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The Best Way to Maximize Profit

The Best Way to Maximize Profit

The economics of agriculture, or any sector of the economy, are actually quite simple at their core. A product is produced and someone needs to be willing to purchase that product. What is the key to maximum profit? Connecting the product to the consumer in as few steps as possible. The process of getting the product to the consumer can be a very complicated process and every step of the way incurs a cost upon the farmer and ultimately their…

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The Rise of Manure as a Commodity

The Rise of Manure as a Commodity

When thinking of commodities, the first thought would probably not be manure. Commodities like oil, gold, coffee, and natural gas have a fairly high demand, but who would pay a premium price for manure? In many cases, large farms need to pay others just to get rid of their massive amounts of manure. However, as the price of man-made fertilizers increases, it is entirely possible that manure will return to its state as a highly valued commodity. Notice that I…

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Rural Flight: The Migration from Farm to City

Rural Flight: The Migration from Farm to City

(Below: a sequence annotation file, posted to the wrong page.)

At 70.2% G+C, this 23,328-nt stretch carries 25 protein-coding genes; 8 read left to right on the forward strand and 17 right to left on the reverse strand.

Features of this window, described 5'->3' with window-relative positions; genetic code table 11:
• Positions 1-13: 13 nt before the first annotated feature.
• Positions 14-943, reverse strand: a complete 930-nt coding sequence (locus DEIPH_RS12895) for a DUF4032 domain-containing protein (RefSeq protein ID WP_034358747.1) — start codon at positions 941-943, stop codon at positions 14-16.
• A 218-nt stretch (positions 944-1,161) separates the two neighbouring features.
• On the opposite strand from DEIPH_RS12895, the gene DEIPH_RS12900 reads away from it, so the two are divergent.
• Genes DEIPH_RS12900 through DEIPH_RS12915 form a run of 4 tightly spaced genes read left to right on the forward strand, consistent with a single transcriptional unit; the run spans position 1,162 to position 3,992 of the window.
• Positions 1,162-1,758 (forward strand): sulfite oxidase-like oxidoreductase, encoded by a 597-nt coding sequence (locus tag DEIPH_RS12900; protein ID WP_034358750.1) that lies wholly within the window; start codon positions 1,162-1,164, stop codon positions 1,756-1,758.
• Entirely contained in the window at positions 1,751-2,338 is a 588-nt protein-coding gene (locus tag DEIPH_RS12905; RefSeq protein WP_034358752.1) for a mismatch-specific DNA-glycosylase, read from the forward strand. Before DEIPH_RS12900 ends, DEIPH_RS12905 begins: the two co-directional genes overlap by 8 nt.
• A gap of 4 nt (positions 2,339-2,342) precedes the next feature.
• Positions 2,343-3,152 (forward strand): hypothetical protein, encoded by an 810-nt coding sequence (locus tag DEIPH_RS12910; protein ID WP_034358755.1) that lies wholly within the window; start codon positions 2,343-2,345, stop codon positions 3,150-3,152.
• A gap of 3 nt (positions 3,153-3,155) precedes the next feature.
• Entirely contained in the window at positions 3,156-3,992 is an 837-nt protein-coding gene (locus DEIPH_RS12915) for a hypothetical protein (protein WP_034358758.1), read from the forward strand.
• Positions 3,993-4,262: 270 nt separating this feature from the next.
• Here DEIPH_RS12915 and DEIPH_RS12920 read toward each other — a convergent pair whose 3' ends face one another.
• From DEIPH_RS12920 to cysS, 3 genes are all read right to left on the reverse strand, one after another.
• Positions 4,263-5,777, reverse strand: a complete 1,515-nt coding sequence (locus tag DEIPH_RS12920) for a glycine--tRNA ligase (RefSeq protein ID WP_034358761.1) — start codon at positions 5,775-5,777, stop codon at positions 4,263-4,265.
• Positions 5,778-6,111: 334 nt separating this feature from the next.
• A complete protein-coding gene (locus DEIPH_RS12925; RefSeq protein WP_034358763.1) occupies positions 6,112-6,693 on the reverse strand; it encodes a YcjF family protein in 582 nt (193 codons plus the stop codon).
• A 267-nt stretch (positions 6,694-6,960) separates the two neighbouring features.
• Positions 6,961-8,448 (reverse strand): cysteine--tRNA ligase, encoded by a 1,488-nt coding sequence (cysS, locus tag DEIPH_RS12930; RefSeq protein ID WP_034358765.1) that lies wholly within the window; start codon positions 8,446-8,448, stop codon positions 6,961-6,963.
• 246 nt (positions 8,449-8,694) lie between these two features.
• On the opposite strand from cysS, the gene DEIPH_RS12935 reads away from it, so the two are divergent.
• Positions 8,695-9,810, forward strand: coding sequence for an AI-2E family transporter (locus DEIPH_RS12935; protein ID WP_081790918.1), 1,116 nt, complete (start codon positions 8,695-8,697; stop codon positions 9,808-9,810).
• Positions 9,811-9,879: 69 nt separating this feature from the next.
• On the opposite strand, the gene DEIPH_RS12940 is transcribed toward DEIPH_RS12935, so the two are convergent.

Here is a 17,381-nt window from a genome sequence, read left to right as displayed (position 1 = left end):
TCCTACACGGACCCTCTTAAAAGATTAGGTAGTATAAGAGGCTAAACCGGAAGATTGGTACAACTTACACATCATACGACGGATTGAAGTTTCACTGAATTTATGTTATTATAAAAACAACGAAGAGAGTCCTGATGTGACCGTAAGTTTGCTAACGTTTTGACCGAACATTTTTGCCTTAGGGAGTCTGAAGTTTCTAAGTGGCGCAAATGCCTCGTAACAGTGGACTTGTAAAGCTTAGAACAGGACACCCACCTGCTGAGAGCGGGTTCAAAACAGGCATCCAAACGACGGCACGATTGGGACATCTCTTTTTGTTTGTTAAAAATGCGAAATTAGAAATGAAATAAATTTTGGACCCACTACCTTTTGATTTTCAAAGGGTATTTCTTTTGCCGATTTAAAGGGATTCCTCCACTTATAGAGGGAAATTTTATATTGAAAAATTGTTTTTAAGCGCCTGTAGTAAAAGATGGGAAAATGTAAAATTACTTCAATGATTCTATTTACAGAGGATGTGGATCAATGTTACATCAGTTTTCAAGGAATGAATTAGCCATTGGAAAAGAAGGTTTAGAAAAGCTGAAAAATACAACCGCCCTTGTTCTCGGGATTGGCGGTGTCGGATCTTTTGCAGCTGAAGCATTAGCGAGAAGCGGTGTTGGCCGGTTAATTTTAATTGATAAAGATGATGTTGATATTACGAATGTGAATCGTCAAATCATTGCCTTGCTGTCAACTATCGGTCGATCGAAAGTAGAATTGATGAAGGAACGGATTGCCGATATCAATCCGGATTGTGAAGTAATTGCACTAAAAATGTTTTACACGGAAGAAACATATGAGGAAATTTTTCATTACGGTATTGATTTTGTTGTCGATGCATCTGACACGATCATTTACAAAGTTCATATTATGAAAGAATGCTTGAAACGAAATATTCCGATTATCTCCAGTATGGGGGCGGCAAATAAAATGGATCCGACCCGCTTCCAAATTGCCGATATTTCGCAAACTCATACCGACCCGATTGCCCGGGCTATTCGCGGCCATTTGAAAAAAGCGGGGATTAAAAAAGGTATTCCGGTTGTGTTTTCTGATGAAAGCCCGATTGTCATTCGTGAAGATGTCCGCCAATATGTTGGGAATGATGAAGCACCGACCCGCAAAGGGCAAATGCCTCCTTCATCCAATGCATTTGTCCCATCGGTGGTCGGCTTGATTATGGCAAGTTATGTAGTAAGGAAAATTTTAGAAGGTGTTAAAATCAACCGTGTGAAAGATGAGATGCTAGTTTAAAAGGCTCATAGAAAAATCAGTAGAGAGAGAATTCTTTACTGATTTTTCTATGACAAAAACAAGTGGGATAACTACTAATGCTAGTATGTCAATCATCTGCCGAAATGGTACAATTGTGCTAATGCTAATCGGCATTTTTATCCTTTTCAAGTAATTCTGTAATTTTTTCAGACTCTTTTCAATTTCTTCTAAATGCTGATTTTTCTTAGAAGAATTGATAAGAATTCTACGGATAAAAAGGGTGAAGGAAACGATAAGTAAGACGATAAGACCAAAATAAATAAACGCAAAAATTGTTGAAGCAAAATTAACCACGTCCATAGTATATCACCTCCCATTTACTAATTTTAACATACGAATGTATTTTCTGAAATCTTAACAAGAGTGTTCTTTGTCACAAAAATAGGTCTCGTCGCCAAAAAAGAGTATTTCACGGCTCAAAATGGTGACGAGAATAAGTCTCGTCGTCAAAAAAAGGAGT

The statistic is quite striking. In 1820 it is estimated that 72% of Americans worked on farms. In 1920, the number was 30%. Today, less than 1%. This concept continues to come up repeatedly. For 200 years, people have been leaving farms for the city. The underlying question is, “Why?”  At the Plymouth Historical Society, there are stacks of old books that give a glimpse into the past of Plymouth and the United States. One stack included different copies from…

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The Last Dairy in Plymouth

The Last Dairy in Plymouth

Driving through Plymouth today, it is hard to imagine it was all farmland not that long ago. Much of that farmland aided the feeding of many dairy cows, but all that ended 33 years ago. On August 21, 1986, Plymouth’s Post newspaper ran a story titled, “Plymouth’s Last Dairy Farm Bows to Buyout.” The Leuer family owned the farm, which had been in dairy production since 1919. With the buyout, the farm would cease to be a dairy farm and…

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Object Spotlight: The Schiebe Gunny Sack

Object Spotlight: The Schiebe Gunny Sack

One of the challenges of working at a historical society is coming across objects that do not have clear provenance or purpose. This week’s Object Spotlight focuses on a gunny sack that is difficult to completely decipher. The reusable bag is made of tightly woven cotton or hemp fibers. Printed on one side of the sack is “A. F. Schiebe.” Schiebe is a common name in Plymouth history. The likeliest original owner of the sack would be Albert Frank Schiebe…